There are two more important documents you must be aware of to ensure that your estate planning goes smoothly: general durable power of attorney and advance health care directive. General durable power of attorney grants another person control over your property and financial transactions, even after you have become incapacitated. It is important to choose carefully when granting someone general durable power of attorney, since that person will be the only one who can make decisions for you if you become incapacitated.

Advance health care directives, like powers of attorney, allow you to dictate specific medical decisions in the event that you:

  • Suffer an accident or condition that will lead to death in a short period of time
  • You become unconscious and it is not likely you will recover
  • The risks and burdens of treatment outweigh the benefits.

Our firm is located in Oxnard, California and has achieved the highest possible legal rating in the national attorney directory of Martindale-Hubbell. Our partners are members of the American Board of Trial Advocates. We represent clients in a variety of practice areas and have recovered multimillion dollar verdicts and settlements. If you need the guidance of an estate attorney in California, call Lowthorp Richards at (805) 804-3848 or fill out our online contact form.

Can I Make Sure My Assets Are Not Distributed Through the Probate Process?

Courtroom, Judge, male judge in black mirror backgroundThe probate process involves the court distributing a person’s assets upon death. It usually occurs in situations where a person does not have a will. However, just because a person has a will does not mean that their assets will definitely not be distributed through the probate process.

What to Do to Prevent Your Assets From Being Distributed Through the Probate Process

Here are a couple of tips to help you avoid having your assets distributed through the probate process:

  • Joint Ownership – Set up any real estate or other property you own so that you share ownership with the person, persons or entity that you want to be the beneficiary of the property or real estate after you die. Property or real estate that is jointly owned with a survivorship right will not be subject to the probate process.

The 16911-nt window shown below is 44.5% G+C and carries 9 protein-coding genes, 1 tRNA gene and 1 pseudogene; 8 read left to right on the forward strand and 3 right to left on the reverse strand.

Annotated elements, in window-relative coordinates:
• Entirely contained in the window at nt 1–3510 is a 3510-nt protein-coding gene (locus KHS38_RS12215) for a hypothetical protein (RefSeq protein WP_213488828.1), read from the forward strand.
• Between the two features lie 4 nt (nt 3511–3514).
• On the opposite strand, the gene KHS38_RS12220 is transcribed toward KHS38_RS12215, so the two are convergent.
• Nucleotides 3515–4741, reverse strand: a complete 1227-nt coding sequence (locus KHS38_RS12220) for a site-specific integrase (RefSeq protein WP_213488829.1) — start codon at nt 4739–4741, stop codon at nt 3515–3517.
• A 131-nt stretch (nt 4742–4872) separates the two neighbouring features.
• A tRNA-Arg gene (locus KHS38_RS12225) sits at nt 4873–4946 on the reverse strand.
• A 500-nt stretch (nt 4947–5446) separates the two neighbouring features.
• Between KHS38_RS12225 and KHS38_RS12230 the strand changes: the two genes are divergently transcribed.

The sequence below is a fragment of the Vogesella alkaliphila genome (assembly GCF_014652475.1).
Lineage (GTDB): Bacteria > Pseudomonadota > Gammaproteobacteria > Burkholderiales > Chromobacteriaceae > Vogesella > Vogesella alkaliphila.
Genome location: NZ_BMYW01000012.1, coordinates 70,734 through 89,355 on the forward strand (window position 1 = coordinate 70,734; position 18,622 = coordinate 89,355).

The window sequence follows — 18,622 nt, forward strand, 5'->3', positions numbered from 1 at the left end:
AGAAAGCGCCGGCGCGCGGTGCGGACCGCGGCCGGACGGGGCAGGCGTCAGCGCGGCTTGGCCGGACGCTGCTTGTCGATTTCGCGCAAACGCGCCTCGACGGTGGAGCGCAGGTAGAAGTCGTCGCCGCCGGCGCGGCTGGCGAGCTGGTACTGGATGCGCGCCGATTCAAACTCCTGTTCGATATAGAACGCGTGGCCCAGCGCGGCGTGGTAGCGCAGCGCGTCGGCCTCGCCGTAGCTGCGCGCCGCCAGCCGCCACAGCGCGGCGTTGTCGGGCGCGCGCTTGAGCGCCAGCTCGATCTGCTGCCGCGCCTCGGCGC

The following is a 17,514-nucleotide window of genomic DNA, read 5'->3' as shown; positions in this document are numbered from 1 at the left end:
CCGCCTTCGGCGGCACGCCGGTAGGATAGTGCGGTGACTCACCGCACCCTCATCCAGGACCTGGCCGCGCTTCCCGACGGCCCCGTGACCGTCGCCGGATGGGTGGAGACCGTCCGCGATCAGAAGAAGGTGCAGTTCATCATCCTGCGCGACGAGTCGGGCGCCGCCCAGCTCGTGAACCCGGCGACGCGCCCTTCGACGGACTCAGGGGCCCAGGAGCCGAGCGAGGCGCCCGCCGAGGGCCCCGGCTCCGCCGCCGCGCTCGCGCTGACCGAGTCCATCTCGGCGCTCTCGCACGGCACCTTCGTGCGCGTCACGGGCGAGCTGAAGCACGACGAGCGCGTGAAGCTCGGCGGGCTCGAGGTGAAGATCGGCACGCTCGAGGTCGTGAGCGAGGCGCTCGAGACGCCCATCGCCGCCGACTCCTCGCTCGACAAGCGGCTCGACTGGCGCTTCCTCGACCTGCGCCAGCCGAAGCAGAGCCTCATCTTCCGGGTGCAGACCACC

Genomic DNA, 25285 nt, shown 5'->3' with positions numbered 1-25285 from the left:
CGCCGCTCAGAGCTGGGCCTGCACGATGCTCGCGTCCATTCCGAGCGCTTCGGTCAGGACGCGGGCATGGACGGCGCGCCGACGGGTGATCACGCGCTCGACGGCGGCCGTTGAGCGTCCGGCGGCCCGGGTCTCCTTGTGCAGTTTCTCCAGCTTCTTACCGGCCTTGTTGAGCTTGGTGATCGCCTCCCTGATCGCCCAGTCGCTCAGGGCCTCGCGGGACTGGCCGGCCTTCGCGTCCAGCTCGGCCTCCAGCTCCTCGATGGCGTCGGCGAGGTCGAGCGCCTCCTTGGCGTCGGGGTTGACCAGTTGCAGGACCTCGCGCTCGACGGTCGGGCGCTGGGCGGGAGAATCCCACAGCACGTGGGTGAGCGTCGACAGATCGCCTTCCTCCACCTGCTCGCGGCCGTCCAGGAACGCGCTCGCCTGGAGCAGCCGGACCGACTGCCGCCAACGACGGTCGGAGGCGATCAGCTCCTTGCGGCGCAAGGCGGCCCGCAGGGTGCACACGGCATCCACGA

• Living Trust – There are both revocable and irrevocable living trusts. Revocable living trusts allow the creator of the trust to revoke it while he or she is still alive. Irrevocable trusts cannot be revoked once they are created. The way a living trust works is that you create the trust and you become the trustee of the trust, which means you fully control any assets, such as property, that you transfer to the trust while you are alive. After your death, a person who you chose to takeover as your successor trustee will distribute the property and other assets you transferred to the trust while you were alive to your chosen beneficiaries. This protects your assets from being distributed through probate.

Next month, we will examine how the transfer-on-death designation, creating a will and setting up a pay-on-death account can also enable you to avoid probate.

At Lowthorp Richards, our experienced probate attorneys have been successfully guiding people through the probate process, as well as other complex estate administration matters, for decades. We are dedicated to providing individuals and families in Ventura County, the Central Coast and throughout California with the highest caliber legal services possible. To learn more about estate administration or to set up a consultation, call Lowthorp Richards today.

When Is a No Contest Clause Ineffective in Probate Court?

The California Court of Appeal just handed down an opinion very strictly limiting the application of a no contest clause contained within trust to later trust amendments.

Peggy was battling cancer for 5 years, during which time her friends, Tracy and David, became the exclusive suppliers of medical cannabis upon which Peggy depended for treatment.  Anticipating her demise, Peggy placed Tracy in custody of all of her estate planning documents.  Soon after, Peggy complained that Tracy read the documents and confronted her about the disposition of her estate.  Shortly after, Peggy executed a trust amendment created in secret, and without advice or assistance of her longtime estate planning attorney, leaving all of her money to Tracy – to the exclusion of Peggy’s brother and godchildren, natural objects of her bounty, and beneficiaries under the estate plan in existence when placed in Tracy’s custody.  After Peggy’s demise, Tracy produced the trust amendment, and the beneficiaries went straight to court. Continue reading